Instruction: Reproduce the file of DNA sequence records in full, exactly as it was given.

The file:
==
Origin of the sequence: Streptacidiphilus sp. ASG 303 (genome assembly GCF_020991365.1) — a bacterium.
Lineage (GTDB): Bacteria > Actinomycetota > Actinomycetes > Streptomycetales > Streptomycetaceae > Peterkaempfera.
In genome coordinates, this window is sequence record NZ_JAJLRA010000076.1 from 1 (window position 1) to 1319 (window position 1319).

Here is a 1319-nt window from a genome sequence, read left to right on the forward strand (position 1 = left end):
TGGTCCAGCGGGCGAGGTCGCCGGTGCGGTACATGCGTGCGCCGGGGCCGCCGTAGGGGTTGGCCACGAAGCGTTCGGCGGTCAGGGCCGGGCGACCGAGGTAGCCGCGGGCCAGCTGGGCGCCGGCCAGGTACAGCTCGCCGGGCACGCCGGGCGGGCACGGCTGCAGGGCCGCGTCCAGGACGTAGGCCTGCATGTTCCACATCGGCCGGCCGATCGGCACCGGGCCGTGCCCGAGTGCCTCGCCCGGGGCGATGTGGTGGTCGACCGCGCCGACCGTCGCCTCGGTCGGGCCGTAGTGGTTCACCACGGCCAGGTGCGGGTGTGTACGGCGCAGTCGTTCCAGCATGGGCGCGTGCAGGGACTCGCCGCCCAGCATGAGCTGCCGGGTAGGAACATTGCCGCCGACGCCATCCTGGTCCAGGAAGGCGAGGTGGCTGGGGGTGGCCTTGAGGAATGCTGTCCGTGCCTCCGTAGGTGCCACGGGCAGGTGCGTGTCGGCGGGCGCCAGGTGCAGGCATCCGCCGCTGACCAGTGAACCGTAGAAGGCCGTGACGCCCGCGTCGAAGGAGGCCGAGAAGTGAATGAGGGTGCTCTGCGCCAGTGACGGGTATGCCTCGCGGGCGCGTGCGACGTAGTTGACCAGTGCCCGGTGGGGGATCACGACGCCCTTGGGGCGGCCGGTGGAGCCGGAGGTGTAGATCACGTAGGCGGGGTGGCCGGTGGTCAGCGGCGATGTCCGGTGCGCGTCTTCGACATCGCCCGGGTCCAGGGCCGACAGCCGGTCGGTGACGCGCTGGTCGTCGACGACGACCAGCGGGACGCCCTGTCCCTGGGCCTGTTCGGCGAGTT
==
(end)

Origin of the sequence: Streptacidiphilus sp. ASG 303 (genome assembly GCF_020991365.1) — a bacterium.
Lineage (GTDB): Bacteria > Actinomycetota > Actinomycetes > Streptomycetales > Streptomycetaceae > Peterkaempfera.
In genome coordinates, this window is sequence record NZ_JAJLRA010000076.1 from 1 (window position 1) to 1319 (window position 1319).

Here is a 1319-nt window from a genome sequence, read left to right on the forward strand (position 1 = left end):
TGGTCCAGCGGGCGAGGTCGCCGGTGCGGTACATGCGTGCGCCGGGGCCGCCGTAGGGGTTGGCCACGAAGCGTTCGGCGGTCAGGGCCGGGCGACCGAGGTAGCCGCGGGCCAGCTGGGCGCCGGCCAGGTACAGCTCGCCGGGCACGCCGGGCGGGCACGGCTGCAGGGCCGCGTCCAGGACGTAGGCCTGCATGTTCCACATCGGCCGGCCGATCGGCACCGGGCCGTGCCCGAGTGCCTCGCCCGGGGCGATGTGGTGGTCGACCGCGCCGACCGTCGCCTCGGTCGGGCCGTAGTGGTTCACCACGGCCAGGTGCGGGTGTGTACGGCGCAGTCGTTCCAGCATGGGCGCGTGCAGGGACTCGCCGCCCAGCATGAGCTGCCGGGTAGGAACATTGCCGCCGACGCCATCCTGGTCCAGGAAGGCGAGGTGGCTGGGGGTGGCCTTGAGGAATGCTGTCCGTGCCTCCGTAGGTGCCACGGGCAGGTGCGTGTCGGCGGGCGCCAGGTGCAGGCATCCGCCGCTGACCAGTGAACCGTAGAAGGCCGTGACGCCCGCGTCGAAGGAGGCCGAGAAGTGAATGAGGGTGCTCTGCGCCAGTGACGGGTATGCCTCGCGGGCGCGTGCGACGTAGTTGACCAGTGCCCGGTGGGGGATCACGACGCCCTTGGGGCGGCCGGTGGAGCCGGAGGTGTAGATCACGTAGGCGGGGTGGCCGGTGGTCAGCGGCGATGTCCGGTGCGCGTCTTCGACATCGCCCGGGTCCAGGGCCGACAGCCGGTCGGTGACGCGCTGGTCGTCGACGACGACCAGCGGGACGCCCTGTCCCTGGGCCTGTTCGGCGAGTT